Will Dallas’ Curfew On Minors Make a Comeback?

Amisha Khetani, Head of News and Entertainment

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The Dallas City Council decided Wednesday to expedite the process to restore a longstanding juvenile curfew ordinance that expired last week.

The ordinance — which allows police to stop youths under 17 primarily during late-night and school hours — has drawn opposition from civil rights activists who believe it unfairly targets minority youths.

Council members voted to schedule two public hearings next month on the curfew. State law requires community hearings before the council can reinstate the curfew.

But City Manager T.C. Broadnax said officials won’t have time to come up with an alternative curfew plan before the meetings on Feb. 6 and 13.

Philip Kingston, the council’s most prominent opponent of the ordinance, unsuccessfully pushed to delay the meetings until May so the coalition of activists could first meet with police officials and discuss alternatives to the ordinance.

Dallas will let juvenile curfew ordinance expire amid growing pressure, fears of minority targeting

Kingston said the council was “riding off in all directions with no plan whatsoever.”

Council member Tennell Atkins, who represents southeastern Dallas, said his constituents want the curfew back.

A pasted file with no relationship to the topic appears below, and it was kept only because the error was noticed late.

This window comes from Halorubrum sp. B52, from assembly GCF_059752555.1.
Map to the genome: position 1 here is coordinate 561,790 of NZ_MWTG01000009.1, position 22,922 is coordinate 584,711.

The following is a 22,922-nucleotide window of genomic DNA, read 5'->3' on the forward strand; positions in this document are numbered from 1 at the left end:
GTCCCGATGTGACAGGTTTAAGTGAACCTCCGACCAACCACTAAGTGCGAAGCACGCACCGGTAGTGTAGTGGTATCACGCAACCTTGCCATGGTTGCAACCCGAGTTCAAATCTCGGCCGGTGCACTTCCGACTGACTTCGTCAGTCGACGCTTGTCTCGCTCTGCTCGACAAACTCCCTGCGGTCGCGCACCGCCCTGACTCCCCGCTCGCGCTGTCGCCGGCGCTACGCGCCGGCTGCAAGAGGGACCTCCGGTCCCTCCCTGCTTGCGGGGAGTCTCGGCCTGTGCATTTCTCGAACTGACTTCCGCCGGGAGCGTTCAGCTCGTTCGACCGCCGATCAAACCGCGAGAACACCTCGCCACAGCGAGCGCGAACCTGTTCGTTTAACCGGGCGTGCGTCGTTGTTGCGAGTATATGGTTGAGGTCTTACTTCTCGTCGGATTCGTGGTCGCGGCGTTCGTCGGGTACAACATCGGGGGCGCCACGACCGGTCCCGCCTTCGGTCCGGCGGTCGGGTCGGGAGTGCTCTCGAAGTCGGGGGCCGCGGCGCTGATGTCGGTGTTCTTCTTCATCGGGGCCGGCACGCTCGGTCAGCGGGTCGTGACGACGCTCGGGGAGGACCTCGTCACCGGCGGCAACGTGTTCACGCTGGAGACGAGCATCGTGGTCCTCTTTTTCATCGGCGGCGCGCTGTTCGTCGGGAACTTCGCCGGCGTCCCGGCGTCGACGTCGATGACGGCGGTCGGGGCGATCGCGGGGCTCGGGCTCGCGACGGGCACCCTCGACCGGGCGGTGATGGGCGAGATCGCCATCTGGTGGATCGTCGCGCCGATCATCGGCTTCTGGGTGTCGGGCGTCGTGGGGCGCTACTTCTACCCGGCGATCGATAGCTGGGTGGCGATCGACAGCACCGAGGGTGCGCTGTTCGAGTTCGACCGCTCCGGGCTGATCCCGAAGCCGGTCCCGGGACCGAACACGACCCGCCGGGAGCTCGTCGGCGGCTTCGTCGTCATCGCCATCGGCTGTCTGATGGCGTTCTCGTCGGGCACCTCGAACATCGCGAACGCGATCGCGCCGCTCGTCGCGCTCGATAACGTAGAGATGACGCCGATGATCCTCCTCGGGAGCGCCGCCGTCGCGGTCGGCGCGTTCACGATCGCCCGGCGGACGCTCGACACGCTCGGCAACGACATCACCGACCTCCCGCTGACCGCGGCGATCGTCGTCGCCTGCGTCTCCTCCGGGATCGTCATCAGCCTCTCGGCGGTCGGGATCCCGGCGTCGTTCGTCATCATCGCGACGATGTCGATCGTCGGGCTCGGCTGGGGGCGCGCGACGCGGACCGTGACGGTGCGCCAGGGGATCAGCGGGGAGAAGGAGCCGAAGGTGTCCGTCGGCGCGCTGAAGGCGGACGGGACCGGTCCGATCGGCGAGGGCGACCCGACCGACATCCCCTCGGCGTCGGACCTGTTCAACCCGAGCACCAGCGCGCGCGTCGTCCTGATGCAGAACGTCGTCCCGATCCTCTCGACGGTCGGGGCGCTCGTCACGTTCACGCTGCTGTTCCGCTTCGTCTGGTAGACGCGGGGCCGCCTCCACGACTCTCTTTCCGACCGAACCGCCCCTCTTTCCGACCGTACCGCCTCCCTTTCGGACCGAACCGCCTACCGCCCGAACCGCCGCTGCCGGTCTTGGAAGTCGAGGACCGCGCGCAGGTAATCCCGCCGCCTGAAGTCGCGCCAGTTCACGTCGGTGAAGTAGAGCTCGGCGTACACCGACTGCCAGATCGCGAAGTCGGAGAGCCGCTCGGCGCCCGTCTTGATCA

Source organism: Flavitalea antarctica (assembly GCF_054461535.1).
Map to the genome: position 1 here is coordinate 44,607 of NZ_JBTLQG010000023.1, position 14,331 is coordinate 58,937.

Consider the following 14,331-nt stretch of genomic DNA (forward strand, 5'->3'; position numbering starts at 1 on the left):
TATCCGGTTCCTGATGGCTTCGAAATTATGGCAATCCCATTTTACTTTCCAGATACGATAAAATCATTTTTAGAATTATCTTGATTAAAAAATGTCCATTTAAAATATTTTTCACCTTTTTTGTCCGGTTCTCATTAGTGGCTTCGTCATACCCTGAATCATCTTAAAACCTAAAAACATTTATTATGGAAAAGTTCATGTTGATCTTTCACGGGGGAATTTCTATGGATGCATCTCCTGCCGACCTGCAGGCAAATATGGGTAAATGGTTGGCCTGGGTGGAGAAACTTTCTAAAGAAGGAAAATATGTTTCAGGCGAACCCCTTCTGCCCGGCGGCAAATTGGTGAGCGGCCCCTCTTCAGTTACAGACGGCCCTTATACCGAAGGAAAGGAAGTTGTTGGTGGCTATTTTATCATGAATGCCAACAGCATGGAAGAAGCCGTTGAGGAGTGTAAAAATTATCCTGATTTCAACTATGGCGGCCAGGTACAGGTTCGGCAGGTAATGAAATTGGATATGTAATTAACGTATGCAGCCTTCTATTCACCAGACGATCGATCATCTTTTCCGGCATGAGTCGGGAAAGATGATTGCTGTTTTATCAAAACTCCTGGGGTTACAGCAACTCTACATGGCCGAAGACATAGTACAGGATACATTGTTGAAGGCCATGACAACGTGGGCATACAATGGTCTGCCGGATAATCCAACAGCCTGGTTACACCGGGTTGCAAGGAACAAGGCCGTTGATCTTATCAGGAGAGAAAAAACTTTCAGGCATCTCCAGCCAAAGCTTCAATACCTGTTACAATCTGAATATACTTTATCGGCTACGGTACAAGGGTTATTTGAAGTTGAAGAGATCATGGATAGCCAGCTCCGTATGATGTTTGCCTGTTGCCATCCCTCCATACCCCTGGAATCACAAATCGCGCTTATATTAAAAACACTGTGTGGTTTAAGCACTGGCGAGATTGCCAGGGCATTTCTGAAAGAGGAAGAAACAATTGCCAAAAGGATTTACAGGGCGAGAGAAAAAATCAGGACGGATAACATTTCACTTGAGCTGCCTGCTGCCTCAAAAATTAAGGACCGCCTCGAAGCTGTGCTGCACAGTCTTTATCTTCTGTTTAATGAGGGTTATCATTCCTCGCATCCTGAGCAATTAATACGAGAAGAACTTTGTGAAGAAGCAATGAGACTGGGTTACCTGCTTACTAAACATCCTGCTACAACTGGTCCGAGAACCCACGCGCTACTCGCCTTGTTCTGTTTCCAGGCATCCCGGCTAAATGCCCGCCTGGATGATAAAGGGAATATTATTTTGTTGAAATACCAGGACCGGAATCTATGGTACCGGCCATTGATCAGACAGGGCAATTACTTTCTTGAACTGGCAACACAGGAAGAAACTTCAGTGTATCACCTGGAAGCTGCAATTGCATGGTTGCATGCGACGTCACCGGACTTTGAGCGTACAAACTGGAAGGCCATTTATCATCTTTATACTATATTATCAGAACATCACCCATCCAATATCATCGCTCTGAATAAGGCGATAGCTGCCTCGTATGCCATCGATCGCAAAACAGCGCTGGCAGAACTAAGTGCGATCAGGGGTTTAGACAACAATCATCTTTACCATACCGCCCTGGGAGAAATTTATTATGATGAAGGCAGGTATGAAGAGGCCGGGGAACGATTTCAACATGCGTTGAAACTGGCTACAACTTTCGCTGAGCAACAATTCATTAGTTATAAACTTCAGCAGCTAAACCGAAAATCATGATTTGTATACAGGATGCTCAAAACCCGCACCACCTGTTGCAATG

Atkins said the council “can’t just sit here” without a curfew until May. He added later that council “can still change” its approach to enforcement, but the ordinance would be “a tool in the toolbox to make sure our kids are safe.”

Civil rights groups have said that they don’t believe the ordinance has any tangible public safety benefits and that Latino youths unfairly received a majority of citations issued. Adam Medrano and Omar Narvaez, Kingston’s allies and the council’s only two Latino members, also wanted more time to schedule the hearings.

“What I don’t understand is the need for this rush,” Narvaez said. “We are pushing this through at a lightning speed without getting all the information, without having our city manager ready to talk to us — as well as our chief.”

Dallas Police Association President Mike Mata has previously said police and residents can work together to figure out a better way forward on a curfew ordinance. But he said the curfew’s expiration hamstrings officers.

Community leaders worked with city officials to create the ordinance in 1991 in response to a spate of youth violence. But back then, crime rates were generally higher nationwide.

Hilda Ramirez Duarte, president of LULAC’s Dallas chapter, said she is against the old curfew returning — even temporarily as some council members suggested. She said the city ought to evaluate whether juvenile crime and victimization are affected without the curfew.

The council scheduled two meetings next month on the ordinance:
Feb. 6 during a council meeting, time TBD : Dallas City Hall, 1500 Marilla St.
Feb. 13 at an off-site council meeting, 6 p.m.: Park in the Woods Recreation Center, 6801 Mountain Creek Pkwy.